Allergic Rhinitis is an allergic inflammation of the nasal airways, giving rise to symptoms such as runny nose, blocked nose and sneezing. These symptoms are very familiar to most of us, and are most commonly due to infections (such as in the common cold, influenza or bacterial rhinosinusitis) or allergies (as in allergic rhinitis discussed in this article).
Allergic rhinitis is also commonly referred to in the West, as "hay fever". Hay fever, is in fact, a misnomer, because hay is not the usual cause, and there is no fever associated with the condition. Hence, the preferred, and more accurate term is "allergic rhinitis".
WHAT ARE THE SYMPTOMS?
Symptoms of allergic rhinitis include nasal congestion, clear runny nose, sneezing, itchy nose and eyes, as well as tearing of the eyes. Sometimes, a post-nasal drip can occur and this can lead to coughing, especially at night and on lying down.
Loss of smell occurs commonly and this may be associated with a loss of taste. With severe nasal symptoms, the superficial blood vessels in the "Little's area" can sometimes burst, resulting in nose bleeding (see article on "epistaxis").
Allergic rhinitis is often associated with other "allergic" conditions, such as asthma, allergic conjunctivitis and eczema. There is also usually a family history of atopy (allergies).
WHAT CAUSES IT?
An allergic reaction occurs when the body's immune system attacks a usually harmless substance (known as an "antigen") which the body comes into contact with. Both genetics and environmental factors may contribute to the predisposition to allergies.
When an antigen presents itself to the body's immune system, it is treated as a foreign "invading force", and the body mounts its defense to protect itself. The immune system produces a substance known as Immunoglobulin E (or IgE for short), to fight off the invaders. In an allergic person, this immune response is somewhat exaggerated, with an excessive amount of IgE being produced.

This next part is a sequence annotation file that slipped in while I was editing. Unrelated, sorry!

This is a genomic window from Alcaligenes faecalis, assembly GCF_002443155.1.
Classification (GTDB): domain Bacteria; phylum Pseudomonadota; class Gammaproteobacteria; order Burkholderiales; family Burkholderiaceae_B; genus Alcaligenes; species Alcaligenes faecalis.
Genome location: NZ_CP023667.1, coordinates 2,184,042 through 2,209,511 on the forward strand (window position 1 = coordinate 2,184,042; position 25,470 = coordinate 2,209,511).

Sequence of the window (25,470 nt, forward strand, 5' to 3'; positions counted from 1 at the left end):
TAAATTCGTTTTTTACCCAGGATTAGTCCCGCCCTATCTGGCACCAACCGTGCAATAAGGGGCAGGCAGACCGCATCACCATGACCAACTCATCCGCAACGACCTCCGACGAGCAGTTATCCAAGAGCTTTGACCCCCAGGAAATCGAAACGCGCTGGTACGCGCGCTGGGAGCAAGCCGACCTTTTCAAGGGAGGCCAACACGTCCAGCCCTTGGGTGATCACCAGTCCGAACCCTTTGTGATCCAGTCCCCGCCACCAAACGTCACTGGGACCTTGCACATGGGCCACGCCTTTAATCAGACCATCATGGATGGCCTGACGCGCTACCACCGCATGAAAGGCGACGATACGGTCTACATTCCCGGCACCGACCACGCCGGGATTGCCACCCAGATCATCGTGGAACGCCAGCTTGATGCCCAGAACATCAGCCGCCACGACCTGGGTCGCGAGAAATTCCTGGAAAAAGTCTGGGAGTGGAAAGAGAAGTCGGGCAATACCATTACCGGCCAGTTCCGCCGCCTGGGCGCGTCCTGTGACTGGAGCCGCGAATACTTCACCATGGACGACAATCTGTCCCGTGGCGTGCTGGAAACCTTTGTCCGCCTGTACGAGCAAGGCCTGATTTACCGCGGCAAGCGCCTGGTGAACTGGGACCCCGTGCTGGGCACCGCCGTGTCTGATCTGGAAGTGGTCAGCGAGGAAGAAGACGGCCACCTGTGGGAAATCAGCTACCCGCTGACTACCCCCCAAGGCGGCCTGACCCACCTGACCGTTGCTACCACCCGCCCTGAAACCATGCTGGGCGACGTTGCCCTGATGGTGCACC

As it is in most battles, innocent bystanders also get unwittingly targeted. And so it is in this case, the innocent bystanders being the body's mast cells, which also end up getting injured. Injury to these so called mast cells result in chemicals, such as histamine, being released. It is these chemicals that cause the itching, swelling and leakage of fluid from the cells. They are also responsible for the contraction of the smooth muscles lining the airways which give rise to shortness of breath and wheezing seen in asthma.
Common allergens include:
• Dust mites
• Cockroach parts
• Animal dander
Allergic rhinitis is managed like most other allergic conditions ie. identify and avoid the offending allergens, and manage the symptoms. The most effective way of reducing the symptoms of allergic rhinitis, is complete allergen avoidance. This, however, can often prove to be difficult.
Someone having symptoms of allergic rhinitis should consult their doctor/specialist. Sometimes, by taking a detailed history, doctors are able to identify possible allergens. Because identification of allergens is important and is not always easy to pinpoint, skin testing is often needed to identify the specific substance causing the allergy.
1. Allergen Avoidance Tips:
House dust mite is a universal allergen. Whilst there is no single most effective method, the following steps, in combination, can help reduce exposure to mite allergens.
• Encase pillows, mattresses etc with allergen-proof, anti-dust mite covers. • Wash all bedding and stuffed toys in hot water (exceeding 60 degrees Celcius) once a week. • Avoid carpets, thick curtains and stuffed toys where possible. • Use vacuum with integral, HEPA filters. • Keep all clothing in drawers/closets to reduce dust collection. • Clean all surfaces with a damp cloth regularly. • Regularly change and clean air conditioner filters. • Keep clutter under control.
Avoid keeping animals that shed fur. Animal dander is a well known trigger for allergic rhinits. If you already own an animal or are keen on keeping one, keep your pet away from your bedding and bathe your pet regularly.